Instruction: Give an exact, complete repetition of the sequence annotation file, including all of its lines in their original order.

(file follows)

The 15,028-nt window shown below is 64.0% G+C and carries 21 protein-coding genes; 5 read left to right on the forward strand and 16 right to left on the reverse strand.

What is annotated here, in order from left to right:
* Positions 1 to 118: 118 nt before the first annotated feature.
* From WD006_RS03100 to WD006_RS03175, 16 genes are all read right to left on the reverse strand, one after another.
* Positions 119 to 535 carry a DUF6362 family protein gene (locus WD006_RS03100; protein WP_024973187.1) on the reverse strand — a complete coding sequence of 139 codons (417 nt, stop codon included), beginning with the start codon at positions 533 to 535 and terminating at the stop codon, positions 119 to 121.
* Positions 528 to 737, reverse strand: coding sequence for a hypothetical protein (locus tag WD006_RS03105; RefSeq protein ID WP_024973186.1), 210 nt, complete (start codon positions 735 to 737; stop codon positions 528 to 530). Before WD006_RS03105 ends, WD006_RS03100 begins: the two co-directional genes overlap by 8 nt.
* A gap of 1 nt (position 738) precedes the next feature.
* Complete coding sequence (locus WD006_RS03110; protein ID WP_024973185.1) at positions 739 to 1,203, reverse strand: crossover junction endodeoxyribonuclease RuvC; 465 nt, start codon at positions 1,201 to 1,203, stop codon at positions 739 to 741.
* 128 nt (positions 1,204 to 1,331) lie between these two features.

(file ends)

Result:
The 15,028-nt window shown below is 64.0% G+C and carries 21 protein-coding genes; 5 read left to right on the forward strand and 16 right to left on the reverse strand.

What is annotated here, in order from left to right:
* Positions 1 to 118: 118 nt before the first annotated feature.
* From WD006_RS03100 to WD006_RS03175, 16 genes are all read right to left on the reverse strand, one after another.
* Positions 119 to 535 carry a DUF6362 family protein gene (locus WD006_RS03100; protein WP_024973187.1) on the reverse strand — a complete coding sequence of 139 codons (417 nt, stop codon included), beginning with the start codon at positions 533 to 535 and terminating at the stop codon, positions 119 to 121.
* Positions 528 to 737, reverse strand: coding sequence for a hypothetical protein (locus tag WD006_RS03105; RefSeq protein ID WP_024973186.1), 210 nt, complete (start codon positions 735 to 737; stop codon positions 528 to 530). Before WD006_RS03105 ends, WD006_RS03100 begins: the two co-directional genes overlap by 8 nt.
* A gap of 1 nt (position 738) precedes the next feature.
* Complete coding sequence (locus WD006_RS03110; protein ID WP_024973185.1) at positions 739 to 1,203, reverse strand: crossover junction endodeoxyribonuclease RuvC; 465 nt, start codon at positions 1,201 to 1,203, stop codon at positions 739 to 741.
* 128 nt (positions 1,204 to 1,331) lie between these two features.